This gave the impression of Wales as a country with a strong past but very little future. The projected image of the nation was that it was growing old and had no jobs or opportunities for its youth to sustain a future. In the 1990’s things really started to turn around. Attention had been drawn away from the minors and Wales was but a shadow of it’s former self. A new generation of disenchanted youth emerged without knowing who they are or what they were about. Most of their influences were based upon the Anglo-American imports.
This lack of definable Welsh influences inspired many of them in much the same way that countless generations of Welsh poets had been inspired before to release their feeling of disappointment in their country. The kids were driven to vent their frustration in a way that popular modern culture would recognise. They utilised the strong literary tradition of Wales in their own music, putting into words and the national conscience the plight of everyday people. It’s not where you’re from, It’s not where you’re at, It’s not where you’ve been, It’s where you’re between.
(Super Furry Animals, “The International Language of Screaming”) Libraries gave us power Then work came and made us free What price now For a shallow piece of dignity? (Manic Street Preachers, “A Design for Life”) Though there was this evolution within the Welsh borders, the change was not really felt outside of the country and the general view of Wales and it’s people remained that of the stereotypical ‘Rugga Bugga Miner’ On a Britain-wide scale, there was resurgence in cultural definition, spearheaded through the entertainment industries.
A series of successful films, musicians, actors and models from the British Isles kick-started a populist movement in once again being proud of the country that you live in. For the rest of the 1990s ‘Britpop’, ‘Britart’, ‘Britfilm’ and ‘Britfood’ was used to define the leading edge of popular culture and taste. However “Cool Britannia” as was to become branded and known, really didn’t cover the whole of the UK, as few Welsh, Scots or Irish people were associated with it. To them it was an English phenomenon that didn’t cross borders. The occurrence of Cool Britannia was seized by the recently elected “New Labour” government in 1997.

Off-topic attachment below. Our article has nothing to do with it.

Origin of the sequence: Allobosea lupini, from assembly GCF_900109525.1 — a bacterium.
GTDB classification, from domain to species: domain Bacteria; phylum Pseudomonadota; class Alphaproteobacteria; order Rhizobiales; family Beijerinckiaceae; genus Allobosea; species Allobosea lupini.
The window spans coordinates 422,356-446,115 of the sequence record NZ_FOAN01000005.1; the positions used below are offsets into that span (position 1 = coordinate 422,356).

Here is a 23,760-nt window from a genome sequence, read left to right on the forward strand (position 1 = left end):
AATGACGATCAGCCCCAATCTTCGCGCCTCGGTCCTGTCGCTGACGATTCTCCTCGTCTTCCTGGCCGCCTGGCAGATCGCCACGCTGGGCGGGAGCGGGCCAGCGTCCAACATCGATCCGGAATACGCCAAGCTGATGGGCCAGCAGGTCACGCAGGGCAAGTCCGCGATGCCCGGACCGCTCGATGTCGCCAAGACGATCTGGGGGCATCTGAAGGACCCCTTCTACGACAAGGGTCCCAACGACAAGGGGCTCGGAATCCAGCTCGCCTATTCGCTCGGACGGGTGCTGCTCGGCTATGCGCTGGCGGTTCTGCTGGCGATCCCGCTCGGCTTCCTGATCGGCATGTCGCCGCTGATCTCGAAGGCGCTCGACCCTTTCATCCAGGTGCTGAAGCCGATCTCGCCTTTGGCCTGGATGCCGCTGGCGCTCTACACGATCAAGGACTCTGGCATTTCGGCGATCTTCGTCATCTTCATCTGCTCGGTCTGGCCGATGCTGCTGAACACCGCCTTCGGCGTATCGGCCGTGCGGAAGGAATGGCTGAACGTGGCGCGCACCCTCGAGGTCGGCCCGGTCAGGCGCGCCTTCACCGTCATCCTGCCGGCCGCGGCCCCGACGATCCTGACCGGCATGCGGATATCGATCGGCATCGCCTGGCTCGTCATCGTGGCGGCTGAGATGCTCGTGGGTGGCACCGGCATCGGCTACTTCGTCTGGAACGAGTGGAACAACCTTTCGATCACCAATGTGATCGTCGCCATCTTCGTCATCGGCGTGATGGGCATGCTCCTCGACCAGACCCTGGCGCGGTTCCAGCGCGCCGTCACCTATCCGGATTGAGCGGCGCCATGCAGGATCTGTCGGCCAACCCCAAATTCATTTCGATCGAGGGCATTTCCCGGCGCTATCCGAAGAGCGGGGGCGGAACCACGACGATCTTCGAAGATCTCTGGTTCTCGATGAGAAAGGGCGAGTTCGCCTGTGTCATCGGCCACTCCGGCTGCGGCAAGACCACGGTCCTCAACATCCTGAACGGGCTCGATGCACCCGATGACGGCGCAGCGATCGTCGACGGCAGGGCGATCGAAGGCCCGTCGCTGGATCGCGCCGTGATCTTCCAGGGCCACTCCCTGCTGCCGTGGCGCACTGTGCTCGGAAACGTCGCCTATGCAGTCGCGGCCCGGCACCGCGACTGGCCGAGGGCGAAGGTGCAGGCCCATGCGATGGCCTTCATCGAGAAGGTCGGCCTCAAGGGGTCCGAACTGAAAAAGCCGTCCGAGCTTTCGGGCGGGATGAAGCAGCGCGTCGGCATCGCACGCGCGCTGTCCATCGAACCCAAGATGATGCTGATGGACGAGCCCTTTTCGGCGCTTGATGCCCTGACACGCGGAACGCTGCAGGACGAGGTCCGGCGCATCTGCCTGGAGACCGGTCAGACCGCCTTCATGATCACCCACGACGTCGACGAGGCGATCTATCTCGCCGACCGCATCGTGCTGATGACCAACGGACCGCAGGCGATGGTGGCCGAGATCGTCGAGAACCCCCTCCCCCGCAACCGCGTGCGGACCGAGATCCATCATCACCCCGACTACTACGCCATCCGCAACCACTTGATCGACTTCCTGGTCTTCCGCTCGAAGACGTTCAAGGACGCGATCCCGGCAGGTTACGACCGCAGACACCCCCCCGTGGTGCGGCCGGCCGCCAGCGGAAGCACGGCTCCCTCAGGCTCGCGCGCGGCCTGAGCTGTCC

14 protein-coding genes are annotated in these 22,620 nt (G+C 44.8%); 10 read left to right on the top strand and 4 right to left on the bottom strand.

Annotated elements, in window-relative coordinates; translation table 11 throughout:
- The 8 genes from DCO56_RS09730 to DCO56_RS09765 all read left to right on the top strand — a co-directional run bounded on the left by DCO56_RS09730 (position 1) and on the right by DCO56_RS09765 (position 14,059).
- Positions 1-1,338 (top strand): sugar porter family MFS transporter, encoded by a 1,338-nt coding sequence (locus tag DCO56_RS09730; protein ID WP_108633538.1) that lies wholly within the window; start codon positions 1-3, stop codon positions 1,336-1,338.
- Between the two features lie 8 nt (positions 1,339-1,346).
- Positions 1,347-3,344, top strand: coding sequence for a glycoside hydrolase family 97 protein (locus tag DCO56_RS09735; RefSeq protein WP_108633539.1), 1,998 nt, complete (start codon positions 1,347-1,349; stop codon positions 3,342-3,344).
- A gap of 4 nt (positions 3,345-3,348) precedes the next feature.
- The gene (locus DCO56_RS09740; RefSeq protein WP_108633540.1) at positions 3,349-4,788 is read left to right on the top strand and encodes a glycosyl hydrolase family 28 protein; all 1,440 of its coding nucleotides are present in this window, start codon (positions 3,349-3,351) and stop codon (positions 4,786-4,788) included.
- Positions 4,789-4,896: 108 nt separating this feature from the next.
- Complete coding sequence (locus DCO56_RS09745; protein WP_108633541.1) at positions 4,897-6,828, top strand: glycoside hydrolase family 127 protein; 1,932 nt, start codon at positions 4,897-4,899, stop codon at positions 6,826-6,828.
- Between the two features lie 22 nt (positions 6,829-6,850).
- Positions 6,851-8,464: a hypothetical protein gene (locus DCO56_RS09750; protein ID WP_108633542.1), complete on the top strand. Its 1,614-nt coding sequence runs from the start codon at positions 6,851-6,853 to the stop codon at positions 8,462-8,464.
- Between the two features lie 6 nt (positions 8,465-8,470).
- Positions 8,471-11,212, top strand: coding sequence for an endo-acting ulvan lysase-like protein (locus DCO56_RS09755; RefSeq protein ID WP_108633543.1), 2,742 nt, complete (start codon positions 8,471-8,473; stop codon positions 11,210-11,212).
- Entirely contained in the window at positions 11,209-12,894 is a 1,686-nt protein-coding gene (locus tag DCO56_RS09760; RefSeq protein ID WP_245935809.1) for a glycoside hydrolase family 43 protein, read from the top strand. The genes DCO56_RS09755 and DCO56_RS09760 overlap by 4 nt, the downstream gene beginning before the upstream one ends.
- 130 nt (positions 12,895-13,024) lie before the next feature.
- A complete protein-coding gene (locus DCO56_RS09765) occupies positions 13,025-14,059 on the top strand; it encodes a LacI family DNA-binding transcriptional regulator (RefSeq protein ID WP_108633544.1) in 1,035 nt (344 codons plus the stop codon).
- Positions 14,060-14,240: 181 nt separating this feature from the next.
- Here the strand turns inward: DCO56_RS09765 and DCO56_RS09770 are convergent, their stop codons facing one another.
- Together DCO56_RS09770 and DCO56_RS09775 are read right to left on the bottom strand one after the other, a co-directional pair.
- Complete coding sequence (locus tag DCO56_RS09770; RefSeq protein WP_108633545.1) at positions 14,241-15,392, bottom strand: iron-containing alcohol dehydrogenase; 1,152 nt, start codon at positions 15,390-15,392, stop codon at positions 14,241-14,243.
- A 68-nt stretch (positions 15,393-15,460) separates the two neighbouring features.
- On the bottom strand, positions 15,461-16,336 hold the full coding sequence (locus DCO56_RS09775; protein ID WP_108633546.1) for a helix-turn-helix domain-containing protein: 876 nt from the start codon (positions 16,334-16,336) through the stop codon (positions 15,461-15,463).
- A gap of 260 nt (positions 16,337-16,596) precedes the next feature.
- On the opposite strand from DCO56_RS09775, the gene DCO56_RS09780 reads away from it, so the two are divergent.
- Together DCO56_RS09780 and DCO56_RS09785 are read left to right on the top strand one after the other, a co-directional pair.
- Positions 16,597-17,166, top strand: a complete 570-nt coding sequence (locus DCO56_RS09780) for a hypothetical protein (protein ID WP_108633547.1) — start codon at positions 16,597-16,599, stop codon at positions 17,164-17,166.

They held a reception in Downing Street for Tony Blair to meet ambassadors of the movement and to show how cool the government was. For Wales it held no real interest, it was just another centralised English thing. Wales was not represented by any of the guests and failed to really be a part of proceedings. By now there was a real campaign for Wales to be realised as a separate entity with its own needs and agenda that couldn’t really be truly represented from the centralised government in London. The failed campaign of the seventies for devolution was resurrected and finally realised after a vote in 1998.
It was this that gave the country new hope and was backed up by the mirroring of the Cool Britannia phenomenon. Wales was suddenly thrust under the media spotlight and there were many people ready to show what they were about. Emissaries such as the Manic Street Preachers and Catatonia who had been on the music scene in the UK for years were rediscovered and with their heightened success, proclaimed pride at their heritage, kick-starting a positive young cultural movement. As with Cool Britannia it was not just the musicians who epitomised the change.
Successful Welsh people in the spotlight of every vocation came together to show solidarity under the welsh flag, even those who had long since deserted the homeland suddenly found renewed pride in their culture. Catherine Zeta Jones was just one of the community held up as a national symbol, for being young, extremely successful and internationally recognisable. With this new national pride in all things Welsh, the media jumped on the bandwagon and proclaimed the wonder “Cwl Cymru” (Cool Cymru). The greatest figureheads for the early Cool Cymru movement were probably the bands that emerged at the time.
Their achievement is magnified when you consider the past 50 years of popular music. Prior to this time there had been a number of Welsh success stories but they are spread thinly over the 50 years. With the advent of Cool Cymru there were suddenly a significant number of great bands that were not only appearing but regularly topping them. Through these bands the Cool Cymru phenomenon found it’s early focus. Nowadays, with the advent of the lottery and its charitable funding, there has been afforded more ambitious plans for welsh theatre.